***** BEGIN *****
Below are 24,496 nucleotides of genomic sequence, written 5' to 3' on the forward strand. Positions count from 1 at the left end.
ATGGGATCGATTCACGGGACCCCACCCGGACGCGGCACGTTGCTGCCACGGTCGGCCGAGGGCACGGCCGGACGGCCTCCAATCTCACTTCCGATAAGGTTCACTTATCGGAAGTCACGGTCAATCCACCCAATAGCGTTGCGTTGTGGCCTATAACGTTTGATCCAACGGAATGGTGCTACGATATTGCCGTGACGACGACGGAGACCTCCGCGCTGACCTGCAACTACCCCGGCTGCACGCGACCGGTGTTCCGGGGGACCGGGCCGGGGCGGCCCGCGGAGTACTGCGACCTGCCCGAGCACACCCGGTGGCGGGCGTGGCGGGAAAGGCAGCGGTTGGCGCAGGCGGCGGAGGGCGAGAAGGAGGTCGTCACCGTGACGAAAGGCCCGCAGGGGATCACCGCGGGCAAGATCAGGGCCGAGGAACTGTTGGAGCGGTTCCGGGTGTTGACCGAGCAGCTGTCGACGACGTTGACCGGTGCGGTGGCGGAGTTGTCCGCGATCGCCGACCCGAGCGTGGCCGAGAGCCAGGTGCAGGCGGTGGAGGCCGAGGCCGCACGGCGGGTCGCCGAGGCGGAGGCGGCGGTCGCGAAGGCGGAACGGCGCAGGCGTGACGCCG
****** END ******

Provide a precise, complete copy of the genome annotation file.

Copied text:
Below are 24,496 nucleotides of genomic sequence, written 5' to 3' on the forward strand. Positions count from 1 at the left end.
ATGGGATCGATTCACGGGACCCCACCCGGACGCGGCACGTTGCTGCCACGGTCGGCCGAGGGCACGGCCGGACGGCCTCCAATCTCACTTCCGATAAGGTTCACTTATCGGAAGTCACGGTCAATCCACCCAATAGCGTTGCGTTGTGGCCTATAACGTTTGATCCAACGGAATGGTGCTACGATATTGCCGTGACGACGACGGAGACCTCCGCGCTGACCTGCAACTACCCCGGCTGCACGCGACCGGTGTTCCGGGGGACCGGGCCGGGGCGGCCCGCGGAGTACTGCGACCTGCCCGAGCACACCCGGTGGCGGGCGTGGCGGGAAAGGCAGCGGTTGGCGCAGGCGGCGGAGGGCGAGAAGGAGGTCGTCACCGTGACGAAAGGCCCGCAGGGGATCACCGCGGGCAAGATCAGGGCCGAGGAACTGTTGGAGCGGTTCCGGGTGTTGACCGAGCAGCTGTCGACGACGTTGACCGGTGCGGTGGCGGAGTTGTCCGCGATCGCCGACCCGAGCGTGGCCGAGAGCCAGGTGCAGGCGGTGGAGGCCGAGGCCGCACGGCGGGTCGCCGAGGCGGAGGCGGCGGTCGCGAAGGCGGAACGGCGCAGGCGTGACGCCG